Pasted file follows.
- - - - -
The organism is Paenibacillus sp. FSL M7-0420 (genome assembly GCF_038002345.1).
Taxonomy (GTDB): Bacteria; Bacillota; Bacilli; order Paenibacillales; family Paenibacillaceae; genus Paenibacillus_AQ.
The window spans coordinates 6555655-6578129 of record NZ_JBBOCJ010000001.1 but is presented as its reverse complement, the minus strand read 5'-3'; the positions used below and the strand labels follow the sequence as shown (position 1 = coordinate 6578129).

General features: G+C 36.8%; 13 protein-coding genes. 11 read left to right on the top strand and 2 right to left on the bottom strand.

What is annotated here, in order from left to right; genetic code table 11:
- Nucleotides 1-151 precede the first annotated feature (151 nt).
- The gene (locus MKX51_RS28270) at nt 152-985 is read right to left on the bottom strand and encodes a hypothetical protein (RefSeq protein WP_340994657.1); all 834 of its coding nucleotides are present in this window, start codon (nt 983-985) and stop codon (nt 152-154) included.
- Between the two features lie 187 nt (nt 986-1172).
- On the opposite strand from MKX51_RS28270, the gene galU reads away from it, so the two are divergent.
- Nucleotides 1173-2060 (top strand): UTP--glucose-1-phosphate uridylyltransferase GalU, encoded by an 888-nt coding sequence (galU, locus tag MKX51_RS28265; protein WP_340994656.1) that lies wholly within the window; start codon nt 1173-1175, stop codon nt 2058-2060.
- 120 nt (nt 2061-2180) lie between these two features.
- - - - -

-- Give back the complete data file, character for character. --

The organism is Paenibacillus sp. FSL M7-0420 (genome assembly GCF_038002345.1).
Taxonomy (GTDB): Bacteria; Bacillota; Bacilli; order Paenibacillales; family Paenibacillaceae; genus Paenibacillus_AQ.
The window spans coordinates 6555655-6578129 of record NZ_JBBOCJ010000001.1 but is presented as its reverse complement, the minus strand read 5'-3'; the positions used below and the strand labels follow the sequence as shown (position 1 = coordinate 6578129).

General features: G+C 36.8%; 13 protein-coding genes. 11 read left to right on the top strand and 2 right to left on the bottom strand.

What is annotated here, in order from left to right; genetic code table 11:
- Nucleotides 1-151 precede the first annotated feature (151 nt).
- The gene (locus MKX51_RS28270) at nt 152-985 is read right to left on the bottom strand and encodes a hypothetical protein (RefSeq protein WP_340994657.1); all 834 of its coding nucleotides are present in this window, start codon (nt 983-985) and stop codon (nt 152-154) included.
- Between the two features lie 187 nt (nt 986-1172).
- On the opposite strand from MKX51_RS28270, the gene galU reads away from it, so the two are divergent.
- Nucleotides 1173-2060 (top strand): UTP--glucose-1-phosphate uridylyltransferase GalU, encoded by an 888-nt coding sequence (galU, locus tag MKX51_RS28265; protein WP_340994656.1) that lies wholly within the window; start codon nt 1173-1175, stop codon nt 2058-2060.
- 120 nt (nt 2061-2180) lie between these two features.